Lessons Learned From The First Filing Year Of Canada's Forced And Child Labour In Supply Chains Legislation



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Now that the May 31 deadline has passed for subject companies to file their report under the Fighting Against Forced Labour and Child Labour in Supply Chains Act (the "Act"), the time is ripe for reflection.
Canada Corporate/Commercial Law
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Now that the May 31 deadline has passed for subject companies to file their report under the Fighting Against Forced Labour and Child Labour in Supply Chains Act (the "Act"), the time is ripe for reflection.

A few questions that merit examination, both in looking back and, even more so looking forward, are:

  • What were the main areas of confusion around applicability?
  • Did all companies subject to the Act file the required report?
  • Should companies consider filing late or refiling to improve?
  • How can companies get ready for the next filing year?

Given that Public Safety Canada has recently confirmed its intention to accept late filings, these questions become even more pressing for companies that may have missed the deadline.

To File or Not To File

Many businesses subject to the Act likely remain unaware of the reporting obligations themselves or whether those obligations apply to them. The Act only came into force five months before the first reporting deadline and many companies have had a difficult time assessing whether the Act applies to them. We have witnessed this confusion ourselves as we were contacted by numerous companies uncertain if the Act applied to them in the days and weeks prior to the filing deadline.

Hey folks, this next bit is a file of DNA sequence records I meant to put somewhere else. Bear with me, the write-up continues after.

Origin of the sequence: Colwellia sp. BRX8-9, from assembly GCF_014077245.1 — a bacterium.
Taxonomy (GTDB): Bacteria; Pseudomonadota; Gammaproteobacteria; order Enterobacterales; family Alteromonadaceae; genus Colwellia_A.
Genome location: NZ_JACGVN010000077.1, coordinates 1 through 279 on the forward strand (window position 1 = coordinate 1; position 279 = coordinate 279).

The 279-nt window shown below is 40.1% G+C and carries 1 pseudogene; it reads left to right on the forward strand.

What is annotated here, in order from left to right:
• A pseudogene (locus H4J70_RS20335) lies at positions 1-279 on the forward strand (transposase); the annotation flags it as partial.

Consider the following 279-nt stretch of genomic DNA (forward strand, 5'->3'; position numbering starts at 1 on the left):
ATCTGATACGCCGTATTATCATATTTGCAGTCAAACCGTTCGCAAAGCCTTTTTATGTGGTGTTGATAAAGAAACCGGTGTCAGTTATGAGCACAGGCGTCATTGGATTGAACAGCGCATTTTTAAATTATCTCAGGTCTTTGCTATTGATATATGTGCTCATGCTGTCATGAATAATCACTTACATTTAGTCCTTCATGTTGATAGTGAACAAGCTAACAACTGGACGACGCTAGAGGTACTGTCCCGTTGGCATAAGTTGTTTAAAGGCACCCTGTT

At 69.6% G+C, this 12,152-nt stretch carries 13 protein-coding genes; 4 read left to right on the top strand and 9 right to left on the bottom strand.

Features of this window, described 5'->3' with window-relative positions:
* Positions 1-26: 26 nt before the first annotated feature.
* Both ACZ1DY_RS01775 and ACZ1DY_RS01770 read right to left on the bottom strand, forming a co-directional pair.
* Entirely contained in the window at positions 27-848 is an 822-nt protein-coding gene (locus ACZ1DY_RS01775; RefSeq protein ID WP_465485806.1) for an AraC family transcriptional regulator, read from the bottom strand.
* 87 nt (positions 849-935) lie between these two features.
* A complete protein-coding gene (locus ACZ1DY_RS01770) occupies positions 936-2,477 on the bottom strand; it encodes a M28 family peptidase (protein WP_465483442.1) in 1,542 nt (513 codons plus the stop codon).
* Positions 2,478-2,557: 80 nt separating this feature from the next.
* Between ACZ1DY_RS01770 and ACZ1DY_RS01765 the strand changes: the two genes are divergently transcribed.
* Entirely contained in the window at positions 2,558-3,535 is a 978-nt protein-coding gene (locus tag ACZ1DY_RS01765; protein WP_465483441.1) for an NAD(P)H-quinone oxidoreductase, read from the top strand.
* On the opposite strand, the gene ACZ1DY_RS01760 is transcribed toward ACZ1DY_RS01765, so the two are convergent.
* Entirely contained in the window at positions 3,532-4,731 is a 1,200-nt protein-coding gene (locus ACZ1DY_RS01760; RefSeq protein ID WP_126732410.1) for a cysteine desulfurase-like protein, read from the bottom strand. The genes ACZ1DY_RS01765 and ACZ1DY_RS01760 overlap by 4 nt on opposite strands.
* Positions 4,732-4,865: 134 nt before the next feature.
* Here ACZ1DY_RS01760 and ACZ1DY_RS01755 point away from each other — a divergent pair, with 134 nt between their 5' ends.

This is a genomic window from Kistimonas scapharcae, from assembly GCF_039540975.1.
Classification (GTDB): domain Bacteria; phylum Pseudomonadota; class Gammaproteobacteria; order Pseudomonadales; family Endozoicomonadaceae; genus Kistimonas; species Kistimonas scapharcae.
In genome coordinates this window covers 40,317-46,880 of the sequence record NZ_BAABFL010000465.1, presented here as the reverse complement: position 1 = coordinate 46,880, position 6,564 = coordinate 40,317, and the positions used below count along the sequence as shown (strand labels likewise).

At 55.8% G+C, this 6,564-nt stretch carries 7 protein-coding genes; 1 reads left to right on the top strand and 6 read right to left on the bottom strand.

After all, the Canadian government indicated that thousands of companies could potentially be captured by the Act. With the main criteria for private companies being (i) to meet at least two of the three size-related thresholds ($20M in assets, $40M in revenues or 250 employees) during at least one of the past two fiscal years and (ii) to conduct the covered activities, many small and medium-sized businesses may be surprised to be caught by the Act.

All things considered, determining whether the Act applies is not as straightforward as many businesses expected. If in doubt, it may be advisable to seek external legal advice and, if it is determined that the Act applies, to seriously consider making a late filing to comply to the best of one's ability with the Act.

Reopening of Web Portal

The government confirmed its intention to reverse its prior decision to close its online portal to submit new reports for the 2024 reporting cycle. We applaud the government for altering its stance given that the Act's policy objective of transparency seems to align with the acceptance of voluntary late filings, as well as with Public Safety Canada's statement that it would take an "education" based approach for this first reporting year. The government also indicated that the online catalogue will specify which reports were received after the legislated deadline. Therefore, late filers may now face a pressing question of whether a late filing is better than no filing at all.

Similarly, for those that filed in a hurry and wish to file an amended or improved report, it is permitted under the Act and thus possible to do.

A Few Lessons Learned

Below are some critical points companies should consider as we reflect on the first reporting year:

Foreign Companies ̶ Companies located abroad often assume the Act does not apply. However, the Act may apply if they have assets, a location or conduct business in Canada other than through their Canadian subsidiaries. This assessment is not a "tick the box" analysis. Rather, it requires a careful review of all relevant considerations regarding the extent and nature of activities occurring in Canada.